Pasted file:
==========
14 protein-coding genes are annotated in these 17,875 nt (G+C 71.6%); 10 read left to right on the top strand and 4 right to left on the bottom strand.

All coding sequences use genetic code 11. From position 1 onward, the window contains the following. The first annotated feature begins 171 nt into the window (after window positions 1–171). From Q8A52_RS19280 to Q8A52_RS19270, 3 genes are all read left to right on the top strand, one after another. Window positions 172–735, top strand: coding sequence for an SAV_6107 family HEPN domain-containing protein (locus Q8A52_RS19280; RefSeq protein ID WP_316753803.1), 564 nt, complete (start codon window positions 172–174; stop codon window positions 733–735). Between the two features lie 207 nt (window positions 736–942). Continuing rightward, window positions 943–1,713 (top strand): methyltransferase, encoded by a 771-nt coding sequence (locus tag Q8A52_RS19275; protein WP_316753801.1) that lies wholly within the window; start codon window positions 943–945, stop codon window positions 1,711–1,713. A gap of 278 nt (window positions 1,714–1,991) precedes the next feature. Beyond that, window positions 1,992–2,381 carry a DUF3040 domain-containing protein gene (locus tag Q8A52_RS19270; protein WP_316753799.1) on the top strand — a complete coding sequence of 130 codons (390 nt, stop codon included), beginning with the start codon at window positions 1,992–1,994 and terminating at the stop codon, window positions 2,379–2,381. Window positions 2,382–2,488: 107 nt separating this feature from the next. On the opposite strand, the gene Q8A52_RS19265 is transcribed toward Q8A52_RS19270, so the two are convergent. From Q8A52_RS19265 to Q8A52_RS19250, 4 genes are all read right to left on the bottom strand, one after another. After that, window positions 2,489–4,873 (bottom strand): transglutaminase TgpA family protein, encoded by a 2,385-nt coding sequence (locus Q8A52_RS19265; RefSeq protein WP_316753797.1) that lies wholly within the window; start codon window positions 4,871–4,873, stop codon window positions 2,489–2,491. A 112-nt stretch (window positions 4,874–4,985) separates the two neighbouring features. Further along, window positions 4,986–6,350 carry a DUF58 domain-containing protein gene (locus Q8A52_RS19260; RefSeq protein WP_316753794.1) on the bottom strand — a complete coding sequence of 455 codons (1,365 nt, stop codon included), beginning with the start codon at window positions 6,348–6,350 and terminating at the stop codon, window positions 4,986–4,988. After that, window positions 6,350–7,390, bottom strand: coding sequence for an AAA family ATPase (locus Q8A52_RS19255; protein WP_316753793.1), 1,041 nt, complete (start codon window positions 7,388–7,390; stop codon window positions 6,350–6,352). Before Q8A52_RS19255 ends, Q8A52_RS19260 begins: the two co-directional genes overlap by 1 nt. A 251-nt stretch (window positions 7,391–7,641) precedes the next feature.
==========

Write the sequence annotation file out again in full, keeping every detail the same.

14 protein-coding genes are annotated in these 17,875 nt (G+C 71.6%); 10 read left to right on the top strand and 4 right to left on the bottom strand.

All coding sequences use genetic code 11. From position 1 onward, the window contains the following. The first annotated feature begins 171 nt into the window (after window positions 1–171). From Q8A52_RS19280 to Q8A52_RS19270, 3 genes are all read left to right on the top strand, one after another. Window positions 172–735, top strand: coding sequence for an SAV_6107 family HEPN domain-containing protein (locus Q8A52_RS19280; RefSeq protein ID WP_316753803.1), 564 nt, complete (start codon window positions 172–174; stop codon window positions 733–735). Between the two features lie 207 nt (window positions 736–942). Continuing rightward, window positions 943–1,713 (top strand): methyltransferase, encoded by a 771-nt coding sequence (locus tag Q8A52_RS19275; protein WP_316753801.1) that lies wholly within the window; start codon window positions 943–945, stop codon window positions 1,711–1,713. A gap of 278 nt (window positions 1,714–1,991) precedes the next feature. Beyond that, window positions 1,992–2,381 carry a DUF3040 domain-containing protein gene (locus tag Q8A52_RS19270; protein WP_316753799.1) on the top strand — a complete coding sequence of 130 codons (390 nt, stop codon included), beginning with the start codon at window positions 1,992–1,994 and terminating at the stop codon, window positions 2,379–2,381. Window positions 2,382–2,488: 107 nt separating this feature from the next. On the opposite strand, the gene Q8A52_RS19265 is transcribed toward Q8A52_RS19270, so the two are convergent. From Q8A52_RS19265 to Q8A52_RS19250, 4 genes are all read right to left on the bottom strand, one after another. After that, window positions 2,489–4,873 (bottom strand): transglutaminase TgpA family protein, encoded by a 2,385-nt coding sequence (locus Q8A52_RS19265; RefSeq protein WP_316753797.1) that lies wholly within the window; start codon window positions 4,871–4,873, stop codon window positions 2,489–2,491. A 112-nt stretch (window positions 4,874–4,985) separates the two neighbouring features. Further along, window positions 4,986–6,350 carry a DUF58 domain-containing protein gene (locus Q8A52_RS19260; RefSeq protein WP_316753794.1) on the bottom strand — a complete coding sequence of 455 codons (1,365 nt, stop codon included), beginning with the start codon at window positions 6,348–6,350 and terminating at the stop codon, window positions 4,986–4,988. After that, window positions 6,350–7,390, bottom strand: coding sequence for an AAA family ATPase (locus Q8A52_RS19255; protein WP_316753793.1), 1,041 nt, complete (start codon window positions 7,388–7,390; stop codon window positions 6,350–6,352). Before Q8A52_RS19255 ends, Q8A52_RS19260 begins: the two co-directional genes overlap by 1 nt. A 251-nt stretch (window positions 7,391–7,641) precedes the next feature.